So let's take London again. I believe the city needs needs not just one, but two other currencies. One to boost the local economy - let's call it the thames. That doesn't seep away to international markets, so the global corporations don't want it, but can provide low or no interest credit for small or micro-businesses across the city.

The other a time currency to support the social economy. And that's where the new London Time Bank comes in. It is already running locally, in housing estates or community centres or doctors surgeries. Each local time bank allows people to earn time credits for helping out in schools or hospitals, or all those community-building activities that we need done but couldn't ever pay for. And they allow people to spend them on what they need - either help for themselves or shortly, recycled computers.

In America and Japan, currencies like this have revitalised neighbourhoods, driven gangs out of gangland and kept whole districts of retired people healthy and living at home.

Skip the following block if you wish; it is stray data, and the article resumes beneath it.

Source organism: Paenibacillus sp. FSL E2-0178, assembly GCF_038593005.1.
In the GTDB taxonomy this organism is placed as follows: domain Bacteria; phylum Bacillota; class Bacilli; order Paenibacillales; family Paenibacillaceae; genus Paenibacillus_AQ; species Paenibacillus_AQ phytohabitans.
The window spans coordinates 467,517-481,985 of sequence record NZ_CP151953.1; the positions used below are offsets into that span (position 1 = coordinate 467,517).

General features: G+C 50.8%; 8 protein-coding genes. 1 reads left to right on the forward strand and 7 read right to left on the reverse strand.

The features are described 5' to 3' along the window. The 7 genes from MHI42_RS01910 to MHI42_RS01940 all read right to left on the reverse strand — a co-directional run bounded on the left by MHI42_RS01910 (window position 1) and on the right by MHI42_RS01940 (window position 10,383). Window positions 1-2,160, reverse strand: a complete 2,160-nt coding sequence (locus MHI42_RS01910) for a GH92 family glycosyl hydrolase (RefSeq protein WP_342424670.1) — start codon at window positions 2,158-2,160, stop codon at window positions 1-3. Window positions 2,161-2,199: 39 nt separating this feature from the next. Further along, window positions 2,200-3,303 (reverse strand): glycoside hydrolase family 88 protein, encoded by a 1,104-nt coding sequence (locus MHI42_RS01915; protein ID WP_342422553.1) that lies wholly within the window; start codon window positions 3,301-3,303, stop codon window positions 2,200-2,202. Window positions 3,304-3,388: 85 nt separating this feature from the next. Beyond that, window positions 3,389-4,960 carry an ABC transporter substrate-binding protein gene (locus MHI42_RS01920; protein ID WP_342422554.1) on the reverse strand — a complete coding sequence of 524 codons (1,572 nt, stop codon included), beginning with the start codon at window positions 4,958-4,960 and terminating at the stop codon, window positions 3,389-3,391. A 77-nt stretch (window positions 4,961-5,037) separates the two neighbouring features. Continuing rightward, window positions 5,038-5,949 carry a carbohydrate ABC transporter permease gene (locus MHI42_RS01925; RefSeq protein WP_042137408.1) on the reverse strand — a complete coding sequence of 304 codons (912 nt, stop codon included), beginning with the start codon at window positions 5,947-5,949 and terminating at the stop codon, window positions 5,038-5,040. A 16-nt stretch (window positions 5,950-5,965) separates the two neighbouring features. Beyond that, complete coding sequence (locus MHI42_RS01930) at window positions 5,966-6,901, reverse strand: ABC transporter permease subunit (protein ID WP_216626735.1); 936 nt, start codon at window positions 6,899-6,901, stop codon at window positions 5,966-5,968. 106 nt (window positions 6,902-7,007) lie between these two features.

So what can be done to make sure the euro-zone provides for the needs of all its citizens? The answer is - make sure there's a range of currencies circulating that underpin different aspects of people's lives. Providing no interest loans to small business. Keeping buying power circulating locally. Keeping the social economy healthy.

The models are there. SEL in France, time dollars in the USA, Wir in Switzerland. We need them all.

We know that if the European dream is going to work, we're not going to create one identikit place, the same from Athens to Aberdeen. We're going to provide the framework that allows cities and regions to be more themselves.

All I'm saying is that it's the same with money. The success of the euro depends on it being successful for everyone.

So it's a paradox. It means embracing the euro, but also the coming multi-currency world.

 

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title: books by David Boyle
Broke Voyages of Discovery Money Matters Blondel's Song Leaves World to Darkness The Little Money Book Funny Money The Tyranny of Numbers